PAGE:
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When Adam and Eve ate of the tree of knowledge they discovered that they were naked. This lead them to cover themselves and hide. God responded by calling their names (Gen 3). It is the human tendency to hide the things we aren’t proud of. The question to ask is, “should we hide”?  Tom offered his honest observations of religion and the culture it creates. Often when we think of what it means to be a Christian we think of our behaviors. If you look, act and behave a certain way, then you are in. Often we put on a smile and that tell others that everything is wonderful to try an live this out.  Sadly, this is not always true, yet we regularly hide under a facade of positivity. Faking it with people, especially those of casual acquaintance, is understandable and maybe even appropriate at times. However, Tom believes we need people in our lives to let the real you out. What’s worse is when we take this hiding mentality to our relationship with God.  In the story of Job, it is when Job finally gets honest that God offers His own thoughts on the issues at hand (Job 38). In his own story Tom shared how it would be easy to pretend his family’s story was easy. “We just worked hard, looked good, and we made it”. That is not the real story. The real story involves pain, laughter, heartache, time, mistakes, bad choices, good choices, and everything in between. Tom concluded by charging all of us to get honest with God.


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Chris focused on a key point of Tom McGreevy’s message last week and illustrated our view of doubt from a unique perspective. He explained that faith from a Jewish perspective would follow a covenantal concept, whereas the western religious model follows a more conceptual, or psychological concept. Chris used an example of a sign when hypothetically walking through a desert that said there would be a waterfall in 40 miles. He mentioned that there could be different signs that could increase his confidence that the sign was correct (a note from his wife with a picture, a note signed by Jesus, etc.) but it would be impossible to fully prove that the sign was correct unless he went on the journey to see for himself. Chris introduced Hebrews 11:1: “Now faith is the substance of things hoped for, the evidence of things not seen.” (NKJV). He explained that the interpretation of this verse in Greek would have many different translations of the words “substance” and “evidence”, but that these words offered the best picture of what the scripture was explaining. Faith is a covenantal concept based on trust. Faith gives room for God to work in us and through us.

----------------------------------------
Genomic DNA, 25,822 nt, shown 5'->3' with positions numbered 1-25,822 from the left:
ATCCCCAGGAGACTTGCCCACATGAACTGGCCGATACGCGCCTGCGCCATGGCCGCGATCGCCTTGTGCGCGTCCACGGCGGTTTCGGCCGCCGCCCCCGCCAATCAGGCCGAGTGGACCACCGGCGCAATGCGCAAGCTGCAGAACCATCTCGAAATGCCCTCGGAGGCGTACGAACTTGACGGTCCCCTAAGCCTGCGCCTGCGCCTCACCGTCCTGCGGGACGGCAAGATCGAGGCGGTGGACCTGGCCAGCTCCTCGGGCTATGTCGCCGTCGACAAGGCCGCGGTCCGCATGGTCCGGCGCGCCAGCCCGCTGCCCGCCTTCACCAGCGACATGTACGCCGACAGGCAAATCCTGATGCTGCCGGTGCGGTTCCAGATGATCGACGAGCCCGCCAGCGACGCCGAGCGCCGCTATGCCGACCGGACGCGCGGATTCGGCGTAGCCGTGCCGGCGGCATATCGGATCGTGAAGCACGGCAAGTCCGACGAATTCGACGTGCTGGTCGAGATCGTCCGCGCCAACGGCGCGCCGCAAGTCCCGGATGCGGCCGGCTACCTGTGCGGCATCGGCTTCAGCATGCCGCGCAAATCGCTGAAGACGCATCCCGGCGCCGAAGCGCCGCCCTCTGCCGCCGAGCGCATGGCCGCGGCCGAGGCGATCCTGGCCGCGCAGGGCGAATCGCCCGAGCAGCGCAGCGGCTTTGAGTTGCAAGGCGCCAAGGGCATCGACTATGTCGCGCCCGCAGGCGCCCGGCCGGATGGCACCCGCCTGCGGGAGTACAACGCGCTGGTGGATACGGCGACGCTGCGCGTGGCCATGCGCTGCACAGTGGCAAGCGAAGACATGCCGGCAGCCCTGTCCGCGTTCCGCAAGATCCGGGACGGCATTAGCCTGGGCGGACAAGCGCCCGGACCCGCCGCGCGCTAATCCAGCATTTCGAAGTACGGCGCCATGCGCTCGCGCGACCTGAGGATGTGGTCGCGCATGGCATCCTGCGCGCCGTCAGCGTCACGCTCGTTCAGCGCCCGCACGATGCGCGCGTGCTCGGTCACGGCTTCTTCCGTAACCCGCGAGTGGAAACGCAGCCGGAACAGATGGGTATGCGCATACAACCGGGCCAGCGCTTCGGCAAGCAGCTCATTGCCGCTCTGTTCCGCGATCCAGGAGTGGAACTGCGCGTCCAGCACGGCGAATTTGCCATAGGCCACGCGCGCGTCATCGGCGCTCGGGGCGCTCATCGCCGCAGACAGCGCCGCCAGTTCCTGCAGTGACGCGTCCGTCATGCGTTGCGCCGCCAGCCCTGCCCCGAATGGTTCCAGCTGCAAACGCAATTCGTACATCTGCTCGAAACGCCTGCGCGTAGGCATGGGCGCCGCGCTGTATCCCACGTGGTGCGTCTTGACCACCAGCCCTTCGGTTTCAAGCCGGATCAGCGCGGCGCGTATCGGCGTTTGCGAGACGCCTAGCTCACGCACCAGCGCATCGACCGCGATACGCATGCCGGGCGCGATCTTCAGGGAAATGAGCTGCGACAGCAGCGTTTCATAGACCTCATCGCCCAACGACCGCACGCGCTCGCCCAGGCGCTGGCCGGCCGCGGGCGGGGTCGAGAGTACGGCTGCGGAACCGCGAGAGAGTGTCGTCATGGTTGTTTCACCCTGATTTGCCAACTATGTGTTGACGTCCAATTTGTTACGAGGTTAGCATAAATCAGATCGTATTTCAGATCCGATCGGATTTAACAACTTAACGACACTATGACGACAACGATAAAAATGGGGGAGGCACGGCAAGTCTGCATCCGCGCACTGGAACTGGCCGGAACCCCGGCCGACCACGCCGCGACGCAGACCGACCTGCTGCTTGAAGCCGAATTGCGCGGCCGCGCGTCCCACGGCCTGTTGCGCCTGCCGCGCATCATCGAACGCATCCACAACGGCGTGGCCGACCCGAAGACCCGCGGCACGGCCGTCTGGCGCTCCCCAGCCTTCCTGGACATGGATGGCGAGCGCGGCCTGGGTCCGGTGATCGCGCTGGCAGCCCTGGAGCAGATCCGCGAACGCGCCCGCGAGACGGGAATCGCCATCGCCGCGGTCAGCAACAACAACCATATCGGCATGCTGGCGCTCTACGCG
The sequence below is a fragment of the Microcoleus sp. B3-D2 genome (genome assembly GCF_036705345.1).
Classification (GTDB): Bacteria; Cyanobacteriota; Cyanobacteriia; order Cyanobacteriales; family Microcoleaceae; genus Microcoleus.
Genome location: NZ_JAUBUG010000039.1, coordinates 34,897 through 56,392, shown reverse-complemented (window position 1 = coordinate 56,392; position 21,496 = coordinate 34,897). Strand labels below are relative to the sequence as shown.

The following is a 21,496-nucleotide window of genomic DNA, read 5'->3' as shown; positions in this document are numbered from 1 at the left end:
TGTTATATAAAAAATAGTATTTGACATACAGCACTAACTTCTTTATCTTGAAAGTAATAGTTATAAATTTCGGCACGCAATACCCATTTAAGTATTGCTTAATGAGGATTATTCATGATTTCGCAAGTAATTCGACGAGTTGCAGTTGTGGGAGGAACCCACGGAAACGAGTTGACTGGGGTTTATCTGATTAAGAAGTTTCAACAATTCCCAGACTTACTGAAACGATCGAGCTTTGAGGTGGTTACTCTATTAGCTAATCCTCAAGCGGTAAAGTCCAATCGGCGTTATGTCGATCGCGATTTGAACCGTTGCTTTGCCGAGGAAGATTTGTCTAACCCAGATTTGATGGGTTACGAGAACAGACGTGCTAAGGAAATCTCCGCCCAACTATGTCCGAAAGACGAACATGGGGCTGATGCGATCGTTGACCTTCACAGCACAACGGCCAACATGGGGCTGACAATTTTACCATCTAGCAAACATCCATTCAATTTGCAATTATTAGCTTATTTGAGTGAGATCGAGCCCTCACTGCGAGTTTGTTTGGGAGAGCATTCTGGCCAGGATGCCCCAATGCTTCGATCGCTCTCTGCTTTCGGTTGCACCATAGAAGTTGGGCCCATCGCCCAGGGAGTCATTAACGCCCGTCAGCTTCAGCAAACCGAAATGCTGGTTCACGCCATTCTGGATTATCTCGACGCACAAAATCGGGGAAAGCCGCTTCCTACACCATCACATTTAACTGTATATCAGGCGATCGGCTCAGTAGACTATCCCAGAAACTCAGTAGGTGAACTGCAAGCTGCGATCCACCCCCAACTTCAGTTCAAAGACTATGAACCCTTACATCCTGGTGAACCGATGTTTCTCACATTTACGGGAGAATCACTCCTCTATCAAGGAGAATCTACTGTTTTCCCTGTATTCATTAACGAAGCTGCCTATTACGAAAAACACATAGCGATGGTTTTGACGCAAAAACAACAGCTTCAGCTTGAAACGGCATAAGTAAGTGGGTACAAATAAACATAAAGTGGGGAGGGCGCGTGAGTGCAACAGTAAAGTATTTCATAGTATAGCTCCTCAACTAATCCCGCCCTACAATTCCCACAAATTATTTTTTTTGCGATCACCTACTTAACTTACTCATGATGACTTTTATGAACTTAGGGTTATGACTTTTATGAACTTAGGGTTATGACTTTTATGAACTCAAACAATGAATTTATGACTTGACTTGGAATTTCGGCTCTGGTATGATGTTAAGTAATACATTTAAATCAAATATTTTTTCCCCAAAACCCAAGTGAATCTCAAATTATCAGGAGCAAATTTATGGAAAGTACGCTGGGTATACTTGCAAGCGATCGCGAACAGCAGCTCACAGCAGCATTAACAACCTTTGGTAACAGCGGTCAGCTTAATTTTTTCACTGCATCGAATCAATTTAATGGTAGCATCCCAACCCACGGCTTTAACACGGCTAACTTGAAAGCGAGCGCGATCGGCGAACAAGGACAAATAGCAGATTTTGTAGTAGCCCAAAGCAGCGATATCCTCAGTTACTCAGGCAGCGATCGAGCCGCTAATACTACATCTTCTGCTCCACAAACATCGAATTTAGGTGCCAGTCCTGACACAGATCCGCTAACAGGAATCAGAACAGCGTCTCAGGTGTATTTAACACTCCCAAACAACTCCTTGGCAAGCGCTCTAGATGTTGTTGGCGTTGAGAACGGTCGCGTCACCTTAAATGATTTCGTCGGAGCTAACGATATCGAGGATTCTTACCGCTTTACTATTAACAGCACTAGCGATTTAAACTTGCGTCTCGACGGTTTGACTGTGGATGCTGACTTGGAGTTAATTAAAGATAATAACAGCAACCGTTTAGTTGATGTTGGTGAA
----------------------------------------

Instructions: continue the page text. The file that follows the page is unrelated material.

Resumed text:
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Jon starts his message this week with the movie trailer below.  Please check it out prior to listening to the audio or Facebook links!

Through life, we may experience moments of pain and hurt – moments that will make us feel like a reed that has been bruised. However, God does not waste any of our hurt. He uses it to reveal His divine light and transform us to what He has already made us. On Sunday, Pastor Jon used a model of a light-bulb to illustrate how God uses broken reeds to be the light. The filament of the first successful incandescent light-bulbs were made of bamboo (broken reed). However, running electricity through bamboo quickly burns it up. By covering bamboo with carbon and creating a vacuum, the filament can burn for long-periods of time. In much the same way, God takes the broken life that we have and covers us with his “carbon”, changes the atmosphere around us, and turns us into lights when we plug into God’s power. Peter’s life is a prime example of this. Throughout the Gospel, we see accounts of mistakes Peter has made interlaced with flashes of brilliance. However, despite his mistakes, God still calls him to pastor His church. Likewise, God will use our failures to shape us and bring us from glory to glory.


Larry started his message by revealing how he came to follow Christ. He started off as a person of the streets using and selling drugs.  Later on, he was transformed by the power of Christ into a new creation. Along his walk he has viewed himself through many different lenses, such as being a pastor. The main point of his message was that we must view ourselves as children of God first. Out of that, our sonship flows to the rest of who we are and what we do. He brought our attention to Matthew 16:24. Jesus says, “Whoever wants to be my disciple must deny themselves and take up their cross.” In his old ways if someone crossed him Larry would have showed him who they were messing with. As he is continues to be transformed by Christ, he denies himself that right, and shows them Christ. He shows them love instead of beating them up. Ayana, closes the message with three points.

  1. We are all called to conform to image of Christ.
  2. Disciples have discipline – it is a choice to deny yourself and it takes work.
  3. It's all worth it